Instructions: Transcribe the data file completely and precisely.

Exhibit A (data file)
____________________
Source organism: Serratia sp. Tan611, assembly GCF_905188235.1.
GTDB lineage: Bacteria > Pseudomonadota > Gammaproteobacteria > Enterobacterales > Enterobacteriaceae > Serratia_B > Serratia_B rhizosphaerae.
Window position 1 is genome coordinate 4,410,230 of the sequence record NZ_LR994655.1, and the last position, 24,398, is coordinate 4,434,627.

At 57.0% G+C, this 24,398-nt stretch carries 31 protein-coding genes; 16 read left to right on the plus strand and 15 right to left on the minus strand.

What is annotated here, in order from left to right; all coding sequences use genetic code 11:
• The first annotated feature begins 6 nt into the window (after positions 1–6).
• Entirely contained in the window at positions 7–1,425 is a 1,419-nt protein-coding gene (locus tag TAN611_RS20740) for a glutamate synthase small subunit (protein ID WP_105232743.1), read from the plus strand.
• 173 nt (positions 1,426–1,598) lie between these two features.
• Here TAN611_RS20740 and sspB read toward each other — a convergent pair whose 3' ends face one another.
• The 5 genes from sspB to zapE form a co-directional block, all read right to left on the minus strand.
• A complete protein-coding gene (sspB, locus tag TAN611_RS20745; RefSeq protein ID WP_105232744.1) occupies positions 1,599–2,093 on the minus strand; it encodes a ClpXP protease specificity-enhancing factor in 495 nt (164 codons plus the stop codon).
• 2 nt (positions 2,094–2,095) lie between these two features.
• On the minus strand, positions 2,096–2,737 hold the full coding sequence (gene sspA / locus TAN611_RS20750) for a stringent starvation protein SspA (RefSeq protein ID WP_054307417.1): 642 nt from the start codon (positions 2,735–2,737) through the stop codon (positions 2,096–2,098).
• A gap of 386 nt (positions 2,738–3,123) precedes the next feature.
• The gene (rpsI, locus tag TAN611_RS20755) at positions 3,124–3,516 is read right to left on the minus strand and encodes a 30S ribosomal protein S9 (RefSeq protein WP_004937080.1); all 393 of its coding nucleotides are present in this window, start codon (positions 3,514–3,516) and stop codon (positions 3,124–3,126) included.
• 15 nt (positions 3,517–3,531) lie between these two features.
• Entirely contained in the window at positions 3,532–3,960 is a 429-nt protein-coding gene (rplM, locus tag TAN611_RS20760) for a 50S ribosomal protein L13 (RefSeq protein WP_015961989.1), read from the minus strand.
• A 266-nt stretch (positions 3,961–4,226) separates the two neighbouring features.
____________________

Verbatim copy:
Source organism: Serratia sp. Tan611, assembly GCF_905188235.1.
GTDB lineage: Bacteria > Pseudomonadota > Gammaproteobacteria > Enterobacterales > Enterobacteriaceae > Serratia_B > Serratia_B rhizosphaerae.
Window position 1 is genome coordinate 4,410,230 of the sequence record NZ_LR994655.1, and the last position, 24,398, is coordinate 4,434,627.

At 57.0% G+C, this 24,398-nt stretch carries 31 protein-coding genes; 16 read left to right on the plus strand and 15 right to left on the minus strand.

What is annotated here, in order from left to right; all coding sequences use genetic code 11:
• The first annotated feature begins 6 nt into the window (after positions 1–6).
• Entirely contained in the window at positions 7–1,425 is a 1,419-nt protein-coding gene (locus tag TAN611_RS20740) for a glutamate synthase small subunit (protein ID WP_105232743.1), read from the plus strand.
• 173 nt (positions 1,426–1,598) lie between these two features.
• Here TAN611_RS20740 and sspB read toward each other — a convergent pair whose 3' ends face one another.
• The 5 genes from sspB to zapE form a co-directional block, all read right to left on the minus strand.
• A complete protein-coding gene (sspB, locus tag TAN611_RS20745; RefSeq protein ID WP_105232744.1) occupies positions 1,599–2,093 on the minus strand; it encodes a ClpXP protease specificity-enhancing factor in 495 nt (164 codons plus the stop codon).
• 2 nt (positions 2,094–2,095) lie between these two features.
• On the minus strand, positions 2,096–2,737 hold the full coding sequence (gene sspA / locus TAN611_RS20750) for a stringent starvation protein SspA (RefSeq protein ID WP_054307417.1): 642 nt from the start codon (positions 2,735–2,737) through the stop codon (positions 2,096–2,098).
• A gap of 386 nt (positions 2,738–3,123) precedes the next feature.
• The gene (rpsI, locus tag TAN611_RS20755) at positions 3,124–3,516 is read right to left on the minus strand and encodes a 30S ribosomal protein S9 (RefSeq protein WP_004937080.1); all 393 of its coding nucleotides are present in this window, start codon (positions 3,514–3,516) and stop codon (positions 3,124–3,126) included.
• 15 nt (positions 3,517–3,531) lie between these two features.
• Entirely contained in the window at positions 3,532–3,960 is a 429-nt protein-coding gene (rplM, locus tag TAN611_RS20760) for a 50S ribosomal protein L13 (RefSeq protein WP_015961989.1), read from the minus strand.
• A 266-nt stretch (positions 3,961–4,226) separates the two neighbouring features.